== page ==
however, you shall not: do anything likely to impair, interfere with or damage or cause harm or distress to any persons, or the network; do anything that will infringe any Intellectual Property Rights or other rights of Mondaq or any third party; or use the Website, Services and/or Content otherwise than in accordance with these Terms; use any trade marks or service marks of Mondaq or the Contributors, or do anything which may be seen to take unfair advantage of the reputation and goodwill of Mondaq or the Contributors, or the Website, Services and/or Content.

Mondaq reserves the right, in its sole discretion, to take any action that it deems necessary and appropriate in the event it considers that there is a breach or threatened breach of the Terms.

Mondaq’s Rights and Obligations

Unless otherwise expressly set out to the contrary, nothing in these Terms shall serve to transfer from Mondaq to you, any Intellectual Property Rights owned by and/or licensed to Mondaq and all rights, title and interest in and to such Intellectual Property Rights will remain exclusively with Mondaq and/or its licensors.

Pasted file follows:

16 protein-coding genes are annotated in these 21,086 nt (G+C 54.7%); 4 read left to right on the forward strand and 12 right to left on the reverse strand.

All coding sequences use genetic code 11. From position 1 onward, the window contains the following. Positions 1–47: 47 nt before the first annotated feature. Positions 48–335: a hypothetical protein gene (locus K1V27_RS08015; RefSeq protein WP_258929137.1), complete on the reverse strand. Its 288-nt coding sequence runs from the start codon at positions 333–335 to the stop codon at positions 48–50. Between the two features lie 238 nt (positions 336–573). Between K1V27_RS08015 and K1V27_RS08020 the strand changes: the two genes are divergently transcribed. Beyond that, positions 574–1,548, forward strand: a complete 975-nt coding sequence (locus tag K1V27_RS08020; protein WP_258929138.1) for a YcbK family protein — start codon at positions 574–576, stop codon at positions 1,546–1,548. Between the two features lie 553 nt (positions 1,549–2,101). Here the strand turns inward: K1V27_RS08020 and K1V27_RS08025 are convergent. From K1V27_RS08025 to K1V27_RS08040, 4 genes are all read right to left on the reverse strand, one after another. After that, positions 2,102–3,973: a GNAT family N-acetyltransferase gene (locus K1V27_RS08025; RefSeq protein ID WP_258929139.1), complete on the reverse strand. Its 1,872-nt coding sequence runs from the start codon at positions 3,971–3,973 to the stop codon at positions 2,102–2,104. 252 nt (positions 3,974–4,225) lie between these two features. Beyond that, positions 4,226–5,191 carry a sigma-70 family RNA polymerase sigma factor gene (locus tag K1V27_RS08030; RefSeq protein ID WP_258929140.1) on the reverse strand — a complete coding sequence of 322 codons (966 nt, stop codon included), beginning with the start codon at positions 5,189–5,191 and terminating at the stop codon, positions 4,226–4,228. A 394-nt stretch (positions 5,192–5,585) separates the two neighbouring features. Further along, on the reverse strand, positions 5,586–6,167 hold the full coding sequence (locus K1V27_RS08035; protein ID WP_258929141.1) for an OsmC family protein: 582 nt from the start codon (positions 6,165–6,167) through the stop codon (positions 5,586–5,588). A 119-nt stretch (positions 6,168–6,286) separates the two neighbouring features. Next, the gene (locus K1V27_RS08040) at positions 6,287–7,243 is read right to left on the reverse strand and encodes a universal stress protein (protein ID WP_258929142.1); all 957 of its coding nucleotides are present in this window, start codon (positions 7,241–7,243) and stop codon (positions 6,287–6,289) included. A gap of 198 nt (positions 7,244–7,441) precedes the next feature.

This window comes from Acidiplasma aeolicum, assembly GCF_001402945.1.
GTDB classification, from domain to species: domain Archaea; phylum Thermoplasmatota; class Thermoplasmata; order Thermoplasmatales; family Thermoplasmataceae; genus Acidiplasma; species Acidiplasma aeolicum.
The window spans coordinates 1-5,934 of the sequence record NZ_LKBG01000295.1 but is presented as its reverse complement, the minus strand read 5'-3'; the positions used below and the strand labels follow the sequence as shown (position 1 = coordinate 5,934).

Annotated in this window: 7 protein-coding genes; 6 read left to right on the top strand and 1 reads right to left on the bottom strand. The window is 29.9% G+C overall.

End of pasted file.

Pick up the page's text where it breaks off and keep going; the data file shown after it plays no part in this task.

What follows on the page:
Mondaq shall use its reasonable endeavours to make the Website and Services available to you at all times, but we cannot guarantee an uninterrupted and fault free service.

Mondaq reserves the right to make changes to the services and/or the Website or part thereof, from time to time, and we may add, remove, modify and/or vary any elements of features and functionalities of the Website or the services.

Mondaq also reserves the right from time to time to monitor your Use of the Website and/or services.

Disclaimer